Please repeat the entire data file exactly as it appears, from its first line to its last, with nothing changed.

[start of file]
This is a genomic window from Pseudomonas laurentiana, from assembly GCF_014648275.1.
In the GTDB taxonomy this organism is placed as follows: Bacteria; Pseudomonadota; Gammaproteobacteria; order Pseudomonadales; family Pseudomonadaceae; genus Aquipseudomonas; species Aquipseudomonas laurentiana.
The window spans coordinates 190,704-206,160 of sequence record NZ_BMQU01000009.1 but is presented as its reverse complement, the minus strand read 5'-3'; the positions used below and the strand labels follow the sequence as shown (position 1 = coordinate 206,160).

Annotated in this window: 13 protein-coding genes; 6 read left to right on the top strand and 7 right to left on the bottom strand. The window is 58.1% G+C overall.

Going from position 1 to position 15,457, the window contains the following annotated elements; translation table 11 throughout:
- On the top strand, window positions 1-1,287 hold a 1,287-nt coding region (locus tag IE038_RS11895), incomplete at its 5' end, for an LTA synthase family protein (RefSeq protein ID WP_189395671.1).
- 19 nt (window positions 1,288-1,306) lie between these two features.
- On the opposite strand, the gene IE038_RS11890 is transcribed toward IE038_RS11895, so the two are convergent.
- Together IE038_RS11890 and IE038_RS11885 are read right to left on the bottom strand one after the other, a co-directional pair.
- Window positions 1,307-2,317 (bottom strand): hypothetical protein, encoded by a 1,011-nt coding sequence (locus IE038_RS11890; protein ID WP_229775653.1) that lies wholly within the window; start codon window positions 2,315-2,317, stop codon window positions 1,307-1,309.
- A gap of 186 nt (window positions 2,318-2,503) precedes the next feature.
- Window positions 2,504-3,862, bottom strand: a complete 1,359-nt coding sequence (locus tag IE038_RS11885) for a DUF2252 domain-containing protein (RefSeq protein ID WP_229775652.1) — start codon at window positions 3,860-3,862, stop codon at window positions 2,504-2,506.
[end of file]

This is a genomic window from Pseudomonas laurentiana, from assembly GCF_014648275.1.
In the GTDB taxonomy this organism is placed as follows: Bacteria; Pseudomonadota; Gammaproteobacteria; order Pseudomonadales; family Pseudomonadaceae; genus Aquipseudomonas; species Aquipseudomonas laurentiana.
The window spans coordinates 190,704-206,160 of sequence record NZ_BMQU01000009.1 but is presented as its reverse complement, the minus strand read 5'-3'; the positions used below and the strand labels follow the sequence as shown (position 1 = coordinate 206,160).

Annotated in this window: 13 protein-coding genes; 6 read left to right on the top strand and 7 right to left on the bottom strand. The window is 58.1% G+C overall.

Going from position 1 to position 15,457, the window contains the following annotated elements; translation table 11 throughout:
- On the top strand, window positions 1-1,287 hold a 1,287-nt coding region (locus tag IE038_RS11895), incomplete at its 5' end, for an LTA synthase family protein (RefSeq protein ID WP_189395671.1).
- 19 nt (window positions 1,288-1,306) lie between these two features.
- On the opposite strand, the gene IE038_RS11890 is transcribed toward IE038_RS11895, so the two are convergent.
- Together IE038_RS11890 and IE038_RS11885 are read right to left on the bottom strand one after the other, a co-directional pair.
- Window positions 1,307-2,317 (bottom strand): hypothetical protein, encoded by a 1,011-nt coding sequence (locus IE038_RS11890; protein ID WP_229775653.1) that lies wholly within the window; start codon window positions 2,315-2,317, stop codon window positions 1,307-1,309.
- A gap of 186 nt (window positions 2,318-2,503) precedes the next feature.
- Window positions 2,504-3,862, bottom strand: a complete 1,359-nt coding sequence (locus tag IE038_RS11885) for a DUF2252 domain-containing protein (RefSeq protein ID WP_229775652.1) — start codon at window positions 3,860-3,862, stop codon at window positions 2,504-2,506.